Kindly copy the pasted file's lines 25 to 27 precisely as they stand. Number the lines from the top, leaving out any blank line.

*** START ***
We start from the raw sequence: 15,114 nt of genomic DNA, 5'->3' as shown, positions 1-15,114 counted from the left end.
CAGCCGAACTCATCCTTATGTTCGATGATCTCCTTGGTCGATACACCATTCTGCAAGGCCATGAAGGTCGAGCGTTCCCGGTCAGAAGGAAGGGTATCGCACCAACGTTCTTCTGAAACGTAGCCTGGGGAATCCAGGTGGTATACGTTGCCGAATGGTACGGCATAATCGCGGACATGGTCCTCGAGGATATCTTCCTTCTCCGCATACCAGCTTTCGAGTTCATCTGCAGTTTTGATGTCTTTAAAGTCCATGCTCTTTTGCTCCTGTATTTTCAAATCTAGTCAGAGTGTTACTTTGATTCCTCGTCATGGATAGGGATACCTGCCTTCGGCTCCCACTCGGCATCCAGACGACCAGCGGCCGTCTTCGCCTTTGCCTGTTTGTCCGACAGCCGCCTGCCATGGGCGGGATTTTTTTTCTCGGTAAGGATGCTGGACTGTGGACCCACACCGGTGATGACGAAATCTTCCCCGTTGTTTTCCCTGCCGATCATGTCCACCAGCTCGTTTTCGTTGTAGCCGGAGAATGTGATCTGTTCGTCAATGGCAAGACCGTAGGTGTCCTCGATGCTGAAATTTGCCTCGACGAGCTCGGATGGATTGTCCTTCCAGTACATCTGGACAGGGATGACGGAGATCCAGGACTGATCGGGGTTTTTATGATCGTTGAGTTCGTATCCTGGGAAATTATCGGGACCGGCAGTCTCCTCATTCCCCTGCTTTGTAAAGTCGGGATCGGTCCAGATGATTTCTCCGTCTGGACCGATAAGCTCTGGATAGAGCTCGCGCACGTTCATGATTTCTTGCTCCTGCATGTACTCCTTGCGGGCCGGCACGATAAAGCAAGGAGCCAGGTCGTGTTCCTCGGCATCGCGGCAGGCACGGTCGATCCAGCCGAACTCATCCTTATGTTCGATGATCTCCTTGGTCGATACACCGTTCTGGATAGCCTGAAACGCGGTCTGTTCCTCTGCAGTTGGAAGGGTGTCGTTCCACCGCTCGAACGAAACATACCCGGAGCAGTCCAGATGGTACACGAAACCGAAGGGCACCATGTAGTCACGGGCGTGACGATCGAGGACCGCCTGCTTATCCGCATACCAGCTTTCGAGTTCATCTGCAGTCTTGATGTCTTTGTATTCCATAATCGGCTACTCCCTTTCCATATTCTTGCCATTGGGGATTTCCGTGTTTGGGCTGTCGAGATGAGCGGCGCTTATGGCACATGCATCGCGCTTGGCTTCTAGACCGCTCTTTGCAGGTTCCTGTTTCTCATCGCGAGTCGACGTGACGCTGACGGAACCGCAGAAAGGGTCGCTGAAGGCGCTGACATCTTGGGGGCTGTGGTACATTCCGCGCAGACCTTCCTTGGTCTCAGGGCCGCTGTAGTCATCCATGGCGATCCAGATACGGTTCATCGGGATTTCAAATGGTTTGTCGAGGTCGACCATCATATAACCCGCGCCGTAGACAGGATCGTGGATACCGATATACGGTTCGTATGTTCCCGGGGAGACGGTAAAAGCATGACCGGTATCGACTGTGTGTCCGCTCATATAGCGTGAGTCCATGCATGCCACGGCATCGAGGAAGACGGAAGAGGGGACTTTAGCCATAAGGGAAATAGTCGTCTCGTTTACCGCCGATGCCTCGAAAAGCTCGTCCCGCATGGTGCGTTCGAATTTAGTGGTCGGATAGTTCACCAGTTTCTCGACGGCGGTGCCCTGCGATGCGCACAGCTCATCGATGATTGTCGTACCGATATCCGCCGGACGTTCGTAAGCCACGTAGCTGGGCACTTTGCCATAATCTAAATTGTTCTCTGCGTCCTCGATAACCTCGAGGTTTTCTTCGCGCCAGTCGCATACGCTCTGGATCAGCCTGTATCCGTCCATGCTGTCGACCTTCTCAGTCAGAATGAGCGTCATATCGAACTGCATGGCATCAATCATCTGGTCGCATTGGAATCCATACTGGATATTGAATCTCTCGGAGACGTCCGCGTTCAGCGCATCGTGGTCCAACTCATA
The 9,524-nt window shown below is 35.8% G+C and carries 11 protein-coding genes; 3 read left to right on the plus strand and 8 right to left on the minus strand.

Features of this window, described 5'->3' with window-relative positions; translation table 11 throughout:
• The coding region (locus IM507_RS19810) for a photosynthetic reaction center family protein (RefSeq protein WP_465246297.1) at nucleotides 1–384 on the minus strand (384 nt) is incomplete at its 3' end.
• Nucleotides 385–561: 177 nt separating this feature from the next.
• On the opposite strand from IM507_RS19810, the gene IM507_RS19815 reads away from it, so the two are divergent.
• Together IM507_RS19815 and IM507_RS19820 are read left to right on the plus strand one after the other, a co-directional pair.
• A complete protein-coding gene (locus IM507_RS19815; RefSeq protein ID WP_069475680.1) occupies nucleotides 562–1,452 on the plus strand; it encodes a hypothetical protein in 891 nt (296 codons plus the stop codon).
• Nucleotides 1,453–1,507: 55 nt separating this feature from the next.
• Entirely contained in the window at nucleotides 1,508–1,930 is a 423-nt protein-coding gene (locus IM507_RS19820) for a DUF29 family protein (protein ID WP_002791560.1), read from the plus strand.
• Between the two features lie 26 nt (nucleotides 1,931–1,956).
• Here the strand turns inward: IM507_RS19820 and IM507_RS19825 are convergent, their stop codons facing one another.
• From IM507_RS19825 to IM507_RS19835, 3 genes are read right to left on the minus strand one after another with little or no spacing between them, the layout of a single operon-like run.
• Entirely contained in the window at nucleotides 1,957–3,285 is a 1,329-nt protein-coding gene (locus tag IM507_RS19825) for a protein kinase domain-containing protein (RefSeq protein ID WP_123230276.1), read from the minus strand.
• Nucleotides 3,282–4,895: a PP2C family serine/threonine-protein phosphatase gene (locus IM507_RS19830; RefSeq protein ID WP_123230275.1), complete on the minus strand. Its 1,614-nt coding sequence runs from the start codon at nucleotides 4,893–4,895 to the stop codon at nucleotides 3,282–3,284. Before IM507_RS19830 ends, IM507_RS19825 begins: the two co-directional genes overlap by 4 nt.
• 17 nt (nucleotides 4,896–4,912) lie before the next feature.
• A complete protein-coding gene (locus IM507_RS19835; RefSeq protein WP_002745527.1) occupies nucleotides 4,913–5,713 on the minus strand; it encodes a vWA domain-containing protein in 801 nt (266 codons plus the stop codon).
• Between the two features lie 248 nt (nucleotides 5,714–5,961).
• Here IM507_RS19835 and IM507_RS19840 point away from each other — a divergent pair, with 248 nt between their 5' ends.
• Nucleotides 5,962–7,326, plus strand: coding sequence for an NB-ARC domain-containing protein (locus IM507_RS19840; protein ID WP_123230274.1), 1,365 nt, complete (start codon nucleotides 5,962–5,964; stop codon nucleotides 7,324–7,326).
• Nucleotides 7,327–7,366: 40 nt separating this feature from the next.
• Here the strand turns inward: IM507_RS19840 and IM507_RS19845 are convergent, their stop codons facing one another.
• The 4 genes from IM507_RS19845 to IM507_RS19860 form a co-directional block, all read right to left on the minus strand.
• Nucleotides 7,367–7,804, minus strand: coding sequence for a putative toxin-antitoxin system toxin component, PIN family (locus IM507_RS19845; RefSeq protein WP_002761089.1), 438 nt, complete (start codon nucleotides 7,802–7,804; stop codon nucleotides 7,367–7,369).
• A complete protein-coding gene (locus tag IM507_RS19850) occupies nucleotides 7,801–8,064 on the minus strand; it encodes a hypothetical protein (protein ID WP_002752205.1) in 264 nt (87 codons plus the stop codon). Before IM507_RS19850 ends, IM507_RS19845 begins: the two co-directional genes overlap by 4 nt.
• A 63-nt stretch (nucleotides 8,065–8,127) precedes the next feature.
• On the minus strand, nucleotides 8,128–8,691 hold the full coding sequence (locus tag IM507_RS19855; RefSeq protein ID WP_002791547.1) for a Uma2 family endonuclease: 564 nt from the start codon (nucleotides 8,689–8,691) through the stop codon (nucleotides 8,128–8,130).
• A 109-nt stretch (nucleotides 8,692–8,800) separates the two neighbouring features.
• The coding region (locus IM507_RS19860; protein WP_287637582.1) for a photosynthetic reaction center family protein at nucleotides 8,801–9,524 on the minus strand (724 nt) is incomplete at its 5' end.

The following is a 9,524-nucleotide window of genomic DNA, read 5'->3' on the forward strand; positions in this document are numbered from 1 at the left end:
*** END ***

• Nucleotides 7,367–7,804, minus strand: coding sequence for a putative toxin-antitoxin system toxin component, PIN family (locus IM507_RS19845; RefSeq protein WP_002761089.1), 438 nt, complete (start codon nucleotides 7,802–7,804; stop codon nucleotides 7,367–7,369).
• A complete protein-coding gene (locus tag IM507_RS19850) occupies nucleotides 7,801–8,064 on the minus strand; it encodes a hypothetical protein (protein ID WP_002752205.1) in 264 nt (87 codons plus the stop codon). Before IM507_RS19850 ends, IM507_RS19845 begins: the two co-directional genes overlap by 4 nt.
• A 63-nt stretch (nucleotides 8,065–8,127) precedes the next feature.